Feature

The Best Man

Written more than 50 years ago, Gore Vidal's barbed political satire remains stunningly current.

Gerald Schoenfeld Theatre New York
(212) 239-6200

Sometimes life really does imitate art, said Jeremy Gerard in Bloomberg.com. While watching this barbed political satire, you’d be forgiven for thinking that Sen. Joseph Cantwell, an outwardly pious presidential candidate, is a caricature of Rick Santorum—after all, he “makes a religion” of defending the true American values “according to his definition of true.” But Cantwell, played with slick ruthlessness by Eric McCormack, actually sprang from Gore Vidal’s “fevered imagination” more than half a century ago, “at the height of Kennedy-versus-Nixon.” Less surprising is that Cantwell’s Democratic opponent, William Russell, is far more morally scrupulous, “except insofar as women are concerned.” Yet amid this revival’s rapid plot swings, it’s hard not to be wowed by “the stunning currency of it all.”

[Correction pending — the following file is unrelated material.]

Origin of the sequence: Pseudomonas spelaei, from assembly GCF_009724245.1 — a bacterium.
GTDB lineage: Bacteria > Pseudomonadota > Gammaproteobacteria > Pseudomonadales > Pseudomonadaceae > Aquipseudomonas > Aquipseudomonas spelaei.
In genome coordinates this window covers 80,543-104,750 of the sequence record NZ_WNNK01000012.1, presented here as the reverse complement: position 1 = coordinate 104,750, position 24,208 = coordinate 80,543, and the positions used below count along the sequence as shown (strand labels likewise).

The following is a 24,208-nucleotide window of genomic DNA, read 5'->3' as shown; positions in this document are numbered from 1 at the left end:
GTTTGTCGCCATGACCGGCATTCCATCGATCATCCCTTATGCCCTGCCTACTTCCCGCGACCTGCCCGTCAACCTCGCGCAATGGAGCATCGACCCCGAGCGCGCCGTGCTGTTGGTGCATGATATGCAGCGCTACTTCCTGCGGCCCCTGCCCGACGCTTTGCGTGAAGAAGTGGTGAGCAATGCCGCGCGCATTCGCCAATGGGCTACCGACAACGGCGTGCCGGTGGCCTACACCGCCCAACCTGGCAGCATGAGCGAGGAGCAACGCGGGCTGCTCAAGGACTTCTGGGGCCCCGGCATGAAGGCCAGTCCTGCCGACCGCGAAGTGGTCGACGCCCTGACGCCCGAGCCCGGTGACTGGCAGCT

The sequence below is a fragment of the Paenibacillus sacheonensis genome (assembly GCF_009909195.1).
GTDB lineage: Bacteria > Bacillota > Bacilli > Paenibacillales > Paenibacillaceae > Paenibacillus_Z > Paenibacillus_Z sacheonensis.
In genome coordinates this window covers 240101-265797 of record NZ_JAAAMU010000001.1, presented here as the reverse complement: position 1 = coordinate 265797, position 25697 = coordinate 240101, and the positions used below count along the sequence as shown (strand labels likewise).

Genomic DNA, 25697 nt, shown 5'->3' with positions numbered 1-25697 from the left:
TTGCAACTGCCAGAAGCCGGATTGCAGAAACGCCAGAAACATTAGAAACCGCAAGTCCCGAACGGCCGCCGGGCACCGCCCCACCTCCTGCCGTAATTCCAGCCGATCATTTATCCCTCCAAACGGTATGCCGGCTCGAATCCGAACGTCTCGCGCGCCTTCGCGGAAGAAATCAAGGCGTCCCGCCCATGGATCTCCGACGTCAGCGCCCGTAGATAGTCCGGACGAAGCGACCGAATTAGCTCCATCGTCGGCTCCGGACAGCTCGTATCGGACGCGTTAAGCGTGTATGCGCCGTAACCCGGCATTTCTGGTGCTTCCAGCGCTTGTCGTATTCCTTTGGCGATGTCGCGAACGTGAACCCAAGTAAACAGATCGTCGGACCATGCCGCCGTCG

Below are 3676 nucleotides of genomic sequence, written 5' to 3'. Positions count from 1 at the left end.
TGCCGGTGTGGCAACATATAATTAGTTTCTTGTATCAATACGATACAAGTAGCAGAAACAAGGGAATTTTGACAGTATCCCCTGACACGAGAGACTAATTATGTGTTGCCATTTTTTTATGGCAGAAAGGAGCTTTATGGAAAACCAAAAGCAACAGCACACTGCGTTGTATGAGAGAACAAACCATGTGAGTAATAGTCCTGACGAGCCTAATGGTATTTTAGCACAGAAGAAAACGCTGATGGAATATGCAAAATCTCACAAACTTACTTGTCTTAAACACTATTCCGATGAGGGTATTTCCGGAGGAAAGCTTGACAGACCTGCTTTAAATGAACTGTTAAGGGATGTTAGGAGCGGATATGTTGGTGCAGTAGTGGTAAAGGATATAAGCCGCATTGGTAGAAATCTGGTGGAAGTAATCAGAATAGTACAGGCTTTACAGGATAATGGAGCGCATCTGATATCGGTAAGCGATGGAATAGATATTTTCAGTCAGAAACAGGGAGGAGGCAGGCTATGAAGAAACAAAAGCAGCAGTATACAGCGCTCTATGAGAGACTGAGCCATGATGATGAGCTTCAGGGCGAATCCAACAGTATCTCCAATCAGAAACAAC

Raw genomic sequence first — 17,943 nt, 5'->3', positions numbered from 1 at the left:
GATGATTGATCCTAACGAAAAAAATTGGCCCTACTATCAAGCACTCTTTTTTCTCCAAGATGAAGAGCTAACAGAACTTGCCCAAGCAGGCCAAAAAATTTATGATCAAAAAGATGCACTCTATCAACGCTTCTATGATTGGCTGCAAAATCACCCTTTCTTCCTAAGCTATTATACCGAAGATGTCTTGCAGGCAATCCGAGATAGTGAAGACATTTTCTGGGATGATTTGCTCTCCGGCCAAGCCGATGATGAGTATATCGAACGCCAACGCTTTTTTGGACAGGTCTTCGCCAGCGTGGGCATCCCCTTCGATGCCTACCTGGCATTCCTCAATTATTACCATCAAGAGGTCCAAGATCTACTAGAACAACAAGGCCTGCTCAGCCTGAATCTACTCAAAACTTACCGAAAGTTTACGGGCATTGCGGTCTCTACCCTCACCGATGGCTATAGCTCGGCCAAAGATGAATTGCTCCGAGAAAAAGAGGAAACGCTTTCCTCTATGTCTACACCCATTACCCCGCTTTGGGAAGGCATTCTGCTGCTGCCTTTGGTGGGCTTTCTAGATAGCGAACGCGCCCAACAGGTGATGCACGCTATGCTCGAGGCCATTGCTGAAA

More like “a thin veneer” of currency, said Charles Isherwood in The New York Times. The election landscape has changed radically since 1960, and the poisonous trends that worried Vidal are now “confirmed facts of political life.” Most of the show’s all-star cast can’t be faulted. John Larroquette’s Russell is dull, but Angela Lansbury, playing a steely party operative, “makes every moment of her stage time count”—as does James Earl Jones. Even though Jones is an odd choice to play an ex-president in the pre-civil-rights era, the actor “digs into his role with a relish you can surely sense from the back row.” It’s just too bad that the larger story “feels like a civics lesson from a long out-of-date textbook.”

But Vidal wasn’t aiming for realism, said Elysa Gardner in USA Today. The Best Man is more “bittersweet fantasy” than satire, with Russell representing the leader “we don’t deserve and could never have.” When Cantwell tars Russell for being a onetime mental patient, we know full well that Russell’s refusal to reveal Cantwell as a closeted homosexual will lead to his defeat; American politics has always been that way. Though the best man rarely wins elections, the cast of this Best Man carries the day by giving Vidal’s complaints a “winningly dry, light touch.”

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